Digital Social Networking
This week AISM released its 1:1 Electronic Device Website through which parents can obtain information about the 2016 Years 6 to 8 student iPad program as well as purchasing a new device with an educational discount. As I speak to parents about the new program, I have found that one of their concerns regarding increased student access to technology is that students may spend all day on Facebook instead of focussed on their learning. However, while social media can be a distraction for some students, it can also be an effective means of communication and learning.
Recently I read an article in the Professional Educator journal (2012) that suggested that the inappropriate use of social networking can lead to distractibility, and in some cases decreased student performance. However, the author of the article, Dr Gerald White, suggested that “educators should harness social networking to improve learning” (p12). Dr White said that students can express their creativity through the customisation of their personal social networking site and can share and challenge ideas and thoughts about a range of topics. In this way all students have a forum to become a publisher of the type of material they value and that they wish to share with a selected audience.
While some parents may be concerned that allowing their teenagers to spend time on the web may result in wasted hours of social networking, a study by the Australian Communication and Media Authority found that 86% of online activity by children was education related. With over 62% of the Australian adult and adolescent population using Facebook (Socialbakers, 2012) it seems an obvious tool to facilitate improved learning for our students. Dr White suggested that virtual collaboration has the capacity for children to engage with other children in diverse locations and in different time zones and for students to interact with experts in a range of fields who provide question and answer sites on their web pages.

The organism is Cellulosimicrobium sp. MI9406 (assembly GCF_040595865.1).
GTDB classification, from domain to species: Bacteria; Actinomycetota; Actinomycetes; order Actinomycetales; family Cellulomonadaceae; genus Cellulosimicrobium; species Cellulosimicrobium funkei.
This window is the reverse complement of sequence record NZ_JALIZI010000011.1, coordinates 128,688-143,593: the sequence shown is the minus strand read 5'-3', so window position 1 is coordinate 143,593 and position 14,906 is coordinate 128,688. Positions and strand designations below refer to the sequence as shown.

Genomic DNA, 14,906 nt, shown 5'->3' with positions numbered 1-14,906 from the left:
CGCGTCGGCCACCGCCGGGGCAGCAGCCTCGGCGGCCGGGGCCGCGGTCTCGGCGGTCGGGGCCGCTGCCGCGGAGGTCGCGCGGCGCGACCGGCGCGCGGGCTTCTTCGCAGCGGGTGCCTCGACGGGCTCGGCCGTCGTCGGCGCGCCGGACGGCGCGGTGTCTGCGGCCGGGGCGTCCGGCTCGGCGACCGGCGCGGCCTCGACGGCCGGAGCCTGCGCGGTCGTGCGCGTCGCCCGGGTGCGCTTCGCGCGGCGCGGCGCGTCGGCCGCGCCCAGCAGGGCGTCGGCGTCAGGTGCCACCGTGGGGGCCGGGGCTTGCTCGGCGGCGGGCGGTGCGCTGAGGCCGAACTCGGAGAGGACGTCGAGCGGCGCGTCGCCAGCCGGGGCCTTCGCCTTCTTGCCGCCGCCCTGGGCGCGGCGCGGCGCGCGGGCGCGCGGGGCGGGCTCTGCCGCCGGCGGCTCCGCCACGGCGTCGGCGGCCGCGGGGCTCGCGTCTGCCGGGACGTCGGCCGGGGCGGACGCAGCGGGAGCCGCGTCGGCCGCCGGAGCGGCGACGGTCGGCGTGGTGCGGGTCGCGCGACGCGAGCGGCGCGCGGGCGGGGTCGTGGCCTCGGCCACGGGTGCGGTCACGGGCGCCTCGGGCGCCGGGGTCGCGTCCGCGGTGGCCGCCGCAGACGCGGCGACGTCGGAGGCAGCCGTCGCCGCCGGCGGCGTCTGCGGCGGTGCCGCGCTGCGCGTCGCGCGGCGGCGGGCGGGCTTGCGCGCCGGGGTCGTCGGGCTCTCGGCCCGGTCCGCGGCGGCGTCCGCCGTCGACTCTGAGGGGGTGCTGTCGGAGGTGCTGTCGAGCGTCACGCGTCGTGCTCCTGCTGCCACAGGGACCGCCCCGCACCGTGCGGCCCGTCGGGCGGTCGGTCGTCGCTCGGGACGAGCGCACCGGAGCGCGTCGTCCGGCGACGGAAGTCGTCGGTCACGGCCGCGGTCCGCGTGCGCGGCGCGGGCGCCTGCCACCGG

While the advent of digital social networking has opened up new possibilities for learning it is still clear that the single most important factor in learning is the quality of the teaching (Hattie 2009). This is why AISM provides regular opportunities for teachers to learn about ways to use new technology skills. Teachers become learners in some areas of technology and experts in other areas of technology and together the teachers become a community of learners themselves, all with the same aim of understanding how best to harness technology for improved learning outcomes for our students.
We know that students are prolific users of technology and we will continue to investigate meaningful and interesting ways to engage them through the use of their devices. To this end, as the year draws to a close, we are already planning with our curriculum and pastoral leaders for the effective and engaging use of the iPads with our Middle School students next year. There are exciting times ahead and we look forward to our students sharing their new skills with you that will have been made possible by their increased and personalised access to technology from 2016.
Hattie, J. (2009) Visible Learning: A synthesis of over 800 meta-analyses relating to achievement, Oxford, Routledge
Socialbakers (2012) Australian Facebook figures. Retrieved January 3, 2011, from www.socialbakers.com/Facebook-statistics/Ausralia
White, G. (2012) Digital social networking: Implications for education in Professional Educator, Vol.11:6, Australian College of Educators, Victoria